Wireless communications while traveling in the U.S. – the good and the bad

I thought I would share some of the good and bad wireless experiences I’ve had while traveling in the U.S. this month. Maybe it will be helpful for other travelers.

Quite Good – AT&T

I know it’s fashionable to bash AT&T but I have never had anything but good customer service and good connections with them. And this trip, things seem to have gotten even better.

First, prepaid data contracts for iPads have gotten much simpler and less expensive. I have a SoftBank iPad 2, which is compatible with the AT&T network. And I have a SIM card from my last trip, which I used with my iPad 1. I put it in my iPad 2 before leaving Japan and the iPad 2 recognized it. I called AT&T and they said if the SIM card is recognized it is good to go. So I signed up for a pre-paid package, and, as promised, as soon as I arrived at O’Hare the iPad 2 worked and the number changed to the one assigned for my package.

If you don’t already have a SIM card they are now just $4.95 (they were $25 three years ago). Also 3 years ago I needed to pay an activation fee, but this time they have proper pre-paid data packages with no activation charge.

The speed has been excellent, considering the iPad 2 just runs on 3G.

A note: I estimated I would need about 4 GB of data during my trip, but it turns out that so far I’ve only used 300 MB of data while out and about, even when using Google Maps for navigating a lot in the car. So you might find you don’t need as much cellular data as you think if there are wi-fi hot spots available. In my case, my sister’s apartment and my mother’s place both have wi-fi. I’m sure that helped. Also the Amtrak between Boston and NYC has free wi-fi.

And another positive note about AT&T – my phone. I can’t use my iPhone 5 in the U.S. because it is SIM-locked to AU, my carrier in Japan. So I bought a $12 GoPhone at Walgreens and signed up for AT&T’s $2/day unlimited talk and text package. It is just a plain phone, but works great, and AT&T customer service has been there for me every time I had a question about setting up voicemail, etc. I think it’s a real bargain for travelers. It’s completely anonymous too; you just buy a prepaid card and use the code to get set up. They don’t do that in Japan anymore (they are worried about criminal abuse). But in the U.S. it seems anything goes. So any foreign traveler can get very inexpensive telecommunications in the U.S.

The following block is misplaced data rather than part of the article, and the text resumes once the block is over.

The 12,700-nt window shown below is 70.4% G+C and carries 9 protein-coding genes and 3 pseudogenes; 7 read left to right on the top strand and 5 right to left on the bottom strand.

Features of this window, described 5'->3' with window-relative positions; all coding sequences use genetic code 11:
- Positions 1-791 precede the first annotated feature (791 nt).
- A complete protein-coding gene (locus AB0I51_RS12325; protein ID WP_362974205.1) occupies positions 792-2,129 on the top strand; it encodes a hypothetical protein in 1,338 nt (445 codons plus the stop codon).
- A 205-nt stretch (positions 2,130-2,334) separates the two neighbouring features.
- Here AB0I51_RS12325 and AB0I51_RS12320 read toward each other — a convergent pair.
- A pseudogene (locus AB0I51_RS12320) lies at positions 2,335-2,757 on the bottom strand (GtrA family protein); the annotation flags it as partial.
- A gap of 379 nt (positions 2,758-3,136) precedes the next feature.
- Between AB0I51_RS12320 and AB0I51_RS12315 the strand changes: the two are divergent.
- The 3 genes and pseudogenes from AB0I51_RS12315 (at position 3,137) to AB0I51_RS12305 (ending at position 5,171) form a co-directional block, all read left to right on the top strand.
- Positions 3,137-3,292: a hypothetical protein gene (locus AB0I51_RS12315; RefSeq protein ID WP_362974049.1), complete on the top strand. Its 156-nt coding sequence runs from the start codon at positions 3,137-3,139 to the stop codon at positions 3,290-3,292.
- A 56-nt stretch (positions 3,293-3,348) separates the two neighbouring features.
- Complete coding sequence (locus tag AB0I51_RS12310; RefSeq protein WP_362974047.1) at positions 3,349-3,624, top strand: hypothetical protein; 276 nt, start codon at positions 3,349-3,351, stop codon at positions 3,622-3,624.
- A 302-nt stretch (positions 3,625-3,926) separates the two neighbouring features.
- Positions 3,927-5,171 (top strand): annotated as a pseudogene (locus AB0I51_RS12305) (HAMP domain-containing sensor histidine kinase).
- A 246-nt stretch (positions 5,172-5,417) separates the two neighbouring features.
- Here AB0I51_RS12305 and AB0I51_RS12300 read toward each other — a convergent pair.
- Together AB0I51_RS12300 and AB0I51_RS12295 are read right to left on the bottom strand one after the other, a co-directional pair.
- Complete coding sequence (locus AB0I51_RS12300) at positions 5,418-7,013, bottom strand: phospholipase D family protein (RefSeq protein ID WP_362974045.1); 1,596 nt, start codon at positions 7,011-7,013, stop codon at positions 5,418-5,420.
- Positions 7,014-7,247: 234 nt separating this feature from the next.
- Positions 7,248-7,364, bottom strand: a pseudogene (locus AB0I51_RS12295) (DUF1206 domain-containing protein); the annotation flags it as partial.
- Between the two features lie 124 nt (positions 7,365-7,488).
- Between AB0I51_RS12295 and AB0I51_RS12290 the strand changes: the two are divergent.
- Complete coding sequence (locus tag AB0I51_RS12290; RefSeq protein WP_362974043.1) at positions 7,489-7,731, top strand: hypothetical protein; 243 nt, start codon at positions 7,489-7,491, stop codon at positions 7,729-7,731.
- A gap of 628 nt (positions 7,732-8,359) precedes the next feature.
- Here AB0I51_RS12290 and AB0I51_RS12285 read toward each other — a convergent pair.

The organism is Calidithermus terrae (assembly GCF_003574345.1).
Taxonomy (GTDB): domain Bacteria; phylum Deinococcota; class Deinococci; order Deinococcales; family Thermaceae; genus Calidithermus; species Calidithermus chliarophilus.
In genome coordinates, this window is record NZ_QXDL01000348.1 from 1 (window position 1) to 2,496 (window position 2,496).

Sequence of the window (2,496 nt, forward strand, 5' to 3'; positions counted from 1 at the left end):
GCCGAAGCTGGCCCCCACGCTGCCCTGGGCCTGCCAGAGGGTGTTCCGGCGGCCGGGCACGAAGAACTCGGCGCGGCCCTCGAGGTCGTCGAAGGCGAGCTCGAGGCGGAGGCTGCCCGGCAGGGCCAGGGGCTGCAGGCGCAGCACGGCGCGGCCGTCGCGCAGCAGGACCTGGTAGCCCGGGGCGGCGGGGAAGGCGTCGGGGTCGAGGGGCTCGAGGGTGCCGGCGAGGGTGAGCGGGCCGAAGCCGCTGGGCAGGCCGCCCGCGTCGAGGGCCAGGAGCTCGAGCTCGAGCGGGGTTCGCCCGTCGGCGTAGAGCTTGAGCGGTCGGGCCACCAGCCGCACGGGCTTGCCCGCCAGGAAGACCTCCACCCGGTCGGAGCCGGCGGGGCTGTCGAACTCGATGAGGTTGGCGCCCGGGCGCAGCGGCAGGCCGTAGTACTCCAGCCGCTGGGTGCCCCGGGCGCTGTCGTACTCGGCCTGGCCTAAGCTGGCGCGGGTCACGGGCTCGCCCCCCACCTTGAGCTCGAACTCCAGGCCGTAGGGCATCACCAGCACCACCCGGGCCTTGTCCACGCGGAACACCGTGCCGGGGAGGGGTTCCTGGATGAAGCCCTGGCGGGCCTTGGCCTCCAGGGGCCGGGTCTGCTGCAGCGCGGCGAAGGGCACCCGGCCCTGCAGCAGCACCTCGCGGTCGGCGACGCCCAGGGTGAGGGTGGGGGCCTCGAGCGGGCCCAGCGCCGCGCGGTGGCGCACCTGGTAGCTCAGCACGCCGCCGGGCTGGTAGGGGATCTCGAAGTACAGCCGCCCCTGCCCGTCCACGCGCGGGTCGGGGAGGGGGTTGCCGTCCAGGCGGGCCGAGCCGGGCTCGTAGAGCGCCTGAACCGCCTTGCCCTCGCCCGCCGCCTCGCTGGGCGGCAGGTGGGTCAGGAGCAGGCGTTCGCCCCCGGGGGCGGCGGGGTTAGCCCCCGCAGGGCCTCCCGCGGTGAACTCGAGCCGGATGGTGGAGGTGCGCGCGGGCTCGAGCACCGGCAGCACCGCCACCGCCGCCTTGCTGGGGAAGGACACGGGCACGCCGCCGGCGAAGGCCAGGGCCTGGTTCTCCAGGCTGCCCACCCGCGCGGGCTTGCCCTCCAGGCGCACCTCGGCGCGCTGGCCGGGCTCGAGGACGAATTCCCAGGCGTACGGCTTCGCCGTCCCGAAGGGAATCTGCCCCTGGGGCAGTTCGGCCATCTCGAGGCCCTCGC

So yes, I am pleased with AT&T’s service. So much so I would recommend them to my sister who is thinking of getting an iPhone.

Quite Useless – Boingo

I only signed up for Boingo (the wi-fi hot spot service) for two reasons: (1) They have a $4.95/month special for the first three months and if you stick through 3 pay periods you get a $25 Amazon gift card – so they are paying me to use their service; (2) O’Hare apparently doesn’t have free wi-fi.

But except for O’Hare I have not found a single Boingo hot spot anywhere on my trip. Not even at Penn Station in New York City!

So my recommendation is to not bother with them.

Fairly Good – Google Maps

Getting around Boston can be … difficult. I rented a car once some years ago and asked the rental agent for a map. She handed it to me and said, “Here. But it won’t help you.”

I didn’t drive – I left that to my sister. But even though she’s been here 30 years she doesn’t always seem to know the best way to get from A to B.

Google Maps can be really a life saver, when it works right. Most of the time (75% of the time maybe) it gets “chatty” and really guides you along. Turn right in 3/4 of a mile at Boylston. Slight left in 300 feet onto Commonwealth. Turn right (like right now!) onto Beacon.

But about 25% of the time Google Maps goes silent on you and I don’t know why and it can be very unhelpful in that case, trying to figure out where you should go next. And sometimes it says “turn south” which as anybody with a bad sense of direction knows is as useless as no instruction at all.

So I would give Google Maps a 75% for navigation assistance.

The worst – Apple Maps